All About Fan Viewpoint
I have to admit, this journey has taken a lot of time to finally get to this point! Yes, I had a strong nudge by one of my best lifetime friends ( you know who you are Peter) to let others share this photo journey together. If I had a chance to revisit so many of these concerts with the knowledge that I have now, it would be so different in terms of quality but gee, you can’t always get what you want! Thanks to Mick for that one!
Photography is an extension of capturing a memory. Typically we do that simply by experiencing an event, sharing a dinner, traveling to a place to discover and enjoy. Many times a camera wasn’t part of the typical items to bring along, let alone take out to stand out using one. I never have been one to say ‘cheese’ and cause friends to look up, pose and smile. Concerts were a passion for me to attend and experience amazing live music performed by ‘heroes’. I was lucky to have gone to so many shows though looking back — I wish I had gone to so many more!
I have to be thankful to have had the opportunity to attend so many shows and bring along a camera to capture moments that would bring me so much joy later. Much of these concerts have been dutifully recorded and made available on Wolfgang’s web site. At one time Wolfgang’s Vault was free but today it costs $39.95 a year to listen and to watch concerts recorded directly from the soundboard from all over the country. I was pleased to have discovered The Vault years ago and listened to many of the shows that I had the great fortune to relive so many amazing moments in San Francisco live music history!
I have never taken a photography class. Everything was achieved by trial and error. How usual is this with most people who pick up a camera and shoot, right? One thing back ‘then’ was the chance to not only take photos but also to develop and print the visualizations right before my eyes, though many times I was in darkness or ‘safelights’. I was always discovering how to push the limits of the film due to the limitations of existing sensitivity that film had during the years that I shot with film cameras. Research on methods and techniques was not as easy to find back in the ’60s and ’70s. What we have today using online searches was accomplished by inquiring at photo stores who sold equipment and supplies – places that I frequented quite often.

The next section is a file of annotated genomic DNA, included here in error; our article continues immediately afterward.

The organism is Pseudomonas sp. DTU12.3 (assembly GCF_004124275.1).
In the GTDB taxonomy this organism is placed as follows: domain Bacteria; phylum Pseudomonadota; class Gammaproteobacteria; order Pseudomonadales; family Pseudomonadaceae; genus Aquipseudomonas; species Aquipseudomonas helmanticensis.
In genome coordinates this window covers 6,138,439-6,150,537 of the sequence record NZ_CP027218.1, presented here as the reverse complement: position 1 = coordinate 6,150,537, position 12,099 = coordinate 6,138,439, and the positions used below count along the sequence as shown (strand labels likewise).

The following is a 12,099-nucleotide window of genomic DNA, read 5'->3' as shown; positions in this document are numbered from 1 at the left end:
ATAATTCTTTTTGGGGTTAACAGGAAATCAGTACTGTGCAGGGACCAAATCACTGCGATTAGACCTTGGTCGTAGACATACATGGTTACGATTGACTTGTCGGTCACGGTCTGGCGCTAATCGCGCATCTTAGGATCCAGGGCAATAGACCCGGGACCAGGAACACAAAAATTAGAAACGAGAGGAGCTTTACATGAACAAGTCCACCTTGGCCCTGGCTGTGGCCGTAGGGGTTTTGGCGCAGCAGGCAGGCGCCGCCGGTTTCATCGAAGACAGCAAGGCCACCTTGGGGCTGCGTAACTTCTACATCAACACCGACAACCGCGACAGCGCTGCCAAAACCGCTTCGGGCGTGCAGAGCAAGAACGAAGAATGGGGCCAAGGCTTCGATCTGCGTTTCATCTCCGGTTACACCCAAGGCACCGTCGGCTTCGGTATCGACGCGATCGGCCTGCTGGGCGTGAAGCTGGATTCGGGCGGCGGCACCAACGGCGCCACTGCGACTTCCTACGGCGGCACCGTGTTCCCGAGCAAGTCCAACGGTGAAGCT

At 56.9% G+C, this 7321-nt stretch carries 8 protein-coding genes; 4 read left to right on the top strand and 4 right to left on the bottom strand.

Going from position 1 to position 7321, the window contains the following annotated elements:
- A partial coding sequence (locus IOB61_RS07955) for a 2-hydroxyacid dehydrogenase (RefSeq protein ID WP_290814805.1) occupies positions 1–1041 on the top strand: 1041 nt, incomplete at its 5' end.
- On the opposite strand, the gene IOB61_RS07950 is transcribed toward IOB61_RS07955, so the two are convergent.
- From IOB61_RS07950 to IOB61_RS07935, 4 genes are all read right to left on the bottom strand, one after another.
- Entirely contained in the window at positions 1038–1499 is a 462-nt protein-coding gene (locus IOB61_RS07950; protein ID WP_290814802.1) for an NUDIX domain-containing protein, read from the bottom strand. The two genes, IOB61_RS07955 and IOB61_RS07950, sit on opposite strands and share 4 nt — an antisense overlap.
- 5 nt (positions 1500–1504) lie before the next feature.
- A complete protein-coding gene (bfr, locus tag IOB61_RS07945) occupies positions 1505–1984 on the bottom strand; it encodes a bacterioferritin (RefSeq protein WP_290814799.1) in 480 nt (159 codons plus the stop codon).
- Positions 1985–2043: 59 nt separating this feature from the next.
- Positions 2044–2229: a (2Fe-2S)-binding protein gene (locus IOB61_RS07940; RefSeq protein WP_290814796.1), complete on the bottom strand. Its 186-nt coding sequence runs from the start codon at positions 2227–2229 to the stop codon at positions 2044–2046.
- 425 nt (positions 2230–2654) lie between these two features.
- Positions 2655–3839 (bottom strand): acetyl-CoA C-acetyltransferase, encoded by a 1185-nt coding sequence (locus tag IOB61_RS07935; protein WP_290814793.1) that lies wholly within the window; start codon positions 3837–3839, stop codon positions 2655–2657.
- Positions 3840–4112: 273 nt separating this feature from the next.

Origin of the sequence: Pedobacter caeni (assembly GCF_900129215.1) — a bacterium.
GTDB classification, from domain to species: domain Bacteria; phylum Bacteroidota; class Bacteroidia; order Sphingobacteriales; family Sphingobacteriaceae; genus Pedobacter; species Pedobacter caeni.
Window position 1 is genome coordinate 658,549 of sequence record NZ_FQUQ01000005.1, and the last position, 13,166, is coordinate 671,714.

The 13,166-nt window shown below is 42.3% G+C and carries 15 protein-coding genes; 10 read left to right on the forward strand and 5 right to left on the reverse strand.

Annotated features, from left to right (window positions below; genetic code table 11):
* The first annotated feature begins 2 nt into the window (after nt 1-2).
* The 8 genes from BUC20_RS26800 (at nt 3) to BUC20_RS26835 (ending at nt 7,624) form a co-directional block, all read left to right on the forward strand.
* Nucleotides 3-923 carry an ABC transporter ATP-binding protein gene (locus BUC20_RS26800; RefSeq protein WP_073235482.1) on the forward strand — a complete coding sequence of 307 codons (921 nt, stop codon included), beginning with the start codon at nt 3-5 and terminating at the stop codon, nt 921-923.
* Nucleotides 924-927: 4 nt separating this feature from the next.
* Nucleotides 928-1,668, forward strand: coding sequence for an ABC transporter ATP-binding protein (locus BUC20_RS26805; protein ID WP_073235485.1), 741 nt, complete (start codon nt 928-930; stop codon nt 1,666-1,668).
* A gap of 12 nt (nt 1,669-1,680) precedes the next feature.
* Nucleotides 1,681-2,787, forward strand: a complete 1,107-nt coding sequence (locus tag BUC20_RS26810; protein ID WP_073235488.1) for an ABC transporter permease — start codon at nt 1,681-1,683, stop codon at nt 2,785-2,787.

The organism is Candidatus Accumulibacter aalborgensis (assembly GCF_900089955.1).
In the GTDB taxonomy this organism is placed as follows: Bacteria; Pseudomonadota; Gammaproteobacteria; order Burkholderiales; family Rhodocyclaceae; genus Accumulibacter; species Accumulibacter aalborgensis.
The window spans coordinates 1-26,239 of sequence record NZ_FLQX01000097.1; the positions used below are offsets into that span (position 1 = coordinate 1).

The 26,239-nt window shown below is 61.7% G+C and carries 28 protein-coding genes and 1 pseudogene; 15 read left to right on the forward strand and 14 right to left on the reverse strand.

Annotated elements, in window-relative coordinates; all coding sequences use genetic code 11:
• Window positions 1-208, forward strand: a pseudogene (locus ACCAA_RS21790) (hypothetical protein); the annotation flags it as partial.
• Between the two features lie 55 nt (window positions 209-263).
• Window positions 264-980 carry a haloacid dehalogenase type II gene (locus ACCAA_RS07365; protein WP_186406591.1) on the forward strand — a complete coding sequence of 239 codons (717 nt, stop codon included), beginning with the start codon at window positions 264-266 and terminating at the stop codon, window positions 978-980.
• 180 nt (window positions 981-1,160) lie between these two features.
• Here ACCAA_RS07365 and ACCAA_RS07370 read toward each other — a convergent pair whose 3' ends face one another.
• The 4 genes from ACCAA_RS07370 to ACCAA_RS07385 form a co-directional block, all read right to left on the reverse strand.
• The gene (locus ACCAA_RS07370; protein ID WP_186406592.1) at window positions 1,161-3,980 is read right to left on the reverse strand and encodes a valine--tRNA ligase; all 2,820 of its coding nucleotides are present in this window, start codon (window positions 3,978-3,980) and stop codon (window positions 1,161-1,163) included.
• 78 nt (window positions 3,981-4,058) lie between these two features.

While attending St. Mary’s College High School in Berkeley, CA, I became part of the yearbook staff. Here, along with my good friend Russ, we were always inseparable when it came to cameras, darkrooms and capturing moments. Most of the photography I did back then was black and white because the finished products would be edited, added to page layouts and eventually printed. How cool was it to know that my work would be published – well at least in a high school yearbook?
So, how does music fit in with the photo journey? It all started growing up in Los Angeles in the ’50s and ’60s. My sister Debbie and I had a babysitter who always was listening to her favorite tunes (Remember Love?). Debbie and I were exposed to music that was cool at the time, so it was not a coincidence that we both were so excited to know that soon on Sunday night The Beatles would be performing on the Ed Sullivan Show, a staple in the Sutter livingroom. We, along with millions, watched and loved every moment when The Beatles came to life on our black and white tv. We had a small portable Sears phonograph setup that was constantly fed with new music bought with the funds that we saved and then splurged to buy Meet The Beatles, Beatles Second Album and anything we could get our hands-on.
Fast forward to 1964 when my mother, sister and I relocated to the San Francisco bay area to live, go to school and be surrounded eventually by what has been deemed to be one of the world’s hotbeds for music.